CFOs and their teams need to report on complex information on a regular basis, but what if no one’s really reading them?
Financial reporting tends to be filled with all kinds of abbreviations and acronyms, whether they refer to industry regulations, key performance indicators or specific kinds of metrics. There probably aren’t too many examples, however, of CFOs whose teams include a TL;DR section somewhere near the beginning.
As many social media users (or anyone with a teenager) would know, TL;DR is shorthand for “too long, didn’t read,” a popular way of dismissing content that proves so time-consuming or complex they won’t give it their full attention.
Though an investigation by BBC News has challenged the assumption that human attention spans have winnowed down to a scant eight seconds, there’s no arguing with the fact that we have more devices, apps and other distractions in our lives than ever before. That means when finance departments approach reporting in 2019, they might need to think about adopting a “less is more” approach.
Too Much Information?
The head of credit research at multinational asset management firm Schroders noted recently that the debates around the frequency of financial reporting have sometimes overshadowed issues around length.
“It’s too much information, it’s not always the right information, and it costs a lot to produce and process,” he wrote. “(A Form 10-Q) arrives in the form of an unaudited phone-book-sized document filled with legal jargon and accounting boilerplate.”
This is bad enough in a corporate environment where financial reporting should be thoughtfully reviewed by everyone from investors to regulators. In a public sector context, it might even be worse. Don Peebles, head of policy and technical for the U.K.‘s Chartered Institute of Public Finance and Accountancy, wrote an op-ed earlier this month that made a link between reporting length and public trust:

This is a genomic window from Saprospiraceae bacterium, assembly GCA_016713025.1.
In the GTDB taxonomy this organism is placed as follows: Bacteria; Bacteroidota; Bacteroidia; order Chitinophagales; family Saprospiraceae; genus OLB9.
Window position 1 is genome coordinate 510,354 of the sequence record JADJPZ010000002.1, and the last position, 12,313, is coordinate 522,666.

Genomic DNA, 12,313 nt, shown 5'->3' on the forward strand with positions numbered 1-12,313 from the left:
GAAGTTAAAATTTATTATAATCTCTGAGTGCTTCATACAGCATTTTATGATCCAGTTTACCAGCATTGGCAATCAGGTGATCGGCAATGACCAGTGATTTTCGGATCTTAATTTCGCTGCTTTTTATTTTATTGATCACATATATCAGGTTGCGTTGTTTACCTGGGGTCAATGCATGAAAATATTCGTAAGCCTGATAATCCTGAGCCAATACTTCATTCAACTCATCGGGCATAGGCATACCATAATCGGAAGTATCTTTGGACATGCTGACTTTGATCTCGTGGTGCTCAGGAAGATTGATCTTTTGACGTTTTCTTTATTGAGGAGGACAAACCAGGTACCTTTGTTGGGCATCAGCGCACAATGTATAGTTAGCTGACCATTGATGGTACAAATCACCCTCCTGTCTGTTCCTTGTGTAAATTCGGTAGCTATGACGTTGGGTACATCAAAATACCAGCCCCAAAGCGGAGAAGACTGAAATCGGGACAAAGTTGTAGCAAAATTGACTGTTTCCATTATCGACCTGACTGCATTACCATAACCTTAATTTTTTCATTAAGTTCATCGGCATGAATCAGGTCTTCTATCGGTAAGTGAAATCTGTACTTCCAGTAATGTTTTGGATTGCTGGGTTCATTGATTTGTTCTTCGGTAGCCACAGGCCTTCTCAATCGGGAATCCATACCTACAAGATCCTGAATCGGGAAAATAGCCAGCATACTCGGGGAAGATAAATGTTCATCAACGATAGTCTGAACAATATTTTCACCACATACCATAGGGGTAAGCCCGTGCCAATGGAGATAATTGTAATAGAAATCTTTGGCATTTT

One characteristic of reporting under international standards has been the substantial increase in the amount of information reported . . . As leaders of public finance, we are keenly aware of the need to balance between compliance with high professional standards, and clear, intelligible, and – where necessary – streamlined information focusing on the items that a wide user group will require.
Of course, financial reports from local governments might need to be exposed to a particularly wide audience, including the media and even everyday citizens. Even within the enterprise, though, the shift among CFOs and their teams to become more data-driven and influential means striking a better balance between transparency and ‘TMI’ -- too much information.
An Audience-First Approach
According to finance experts interviewed for a feature story on In The Black, however, CFOs have to ensure that brevity doesn’t come at the expense of providing all the necessary details. This comment stood out in particular:
For someone to become a fully qualified accountant takes approximately six years. To suggest that reporting should be simplified is like saying that engineering drawings should be simplified so that everyone can read them, but that is a joke because it probably means the building will fall down.
Instead, others in the same article suggested that in addition to making reports shorter, CFOs may have to spearhead efforts to improve the financial literary among other members of the team. An article in Global Banking and Finance suggests this might be easier to achieve as finance teams spend more time thinking about their audience and what each one really needs.
“The three financial statements (Profit & Loss, Balance Sheet and Cashflow) are good for transparency and financial control, so these statements should be shared with the Board of Directors,” the article said. “However, it is also worth considering a one page dashboard showing key metrics and summaries which is dynamic and can be used as a quick snapshot. This gives the Finance team the opportunity to highlight key issues that are pertinent at that time.”
It may take some practice to shift financial reporting to a “less is more” style, but the more effort you put in, the less you’ll have to worry about whether what’s being produced is actually being read.
If the long and the short of it sounds familiar, learn how Vena can help you deliver stunning, insightful and decision-driving reports.
About the AuthorMore Content by Rishi Grover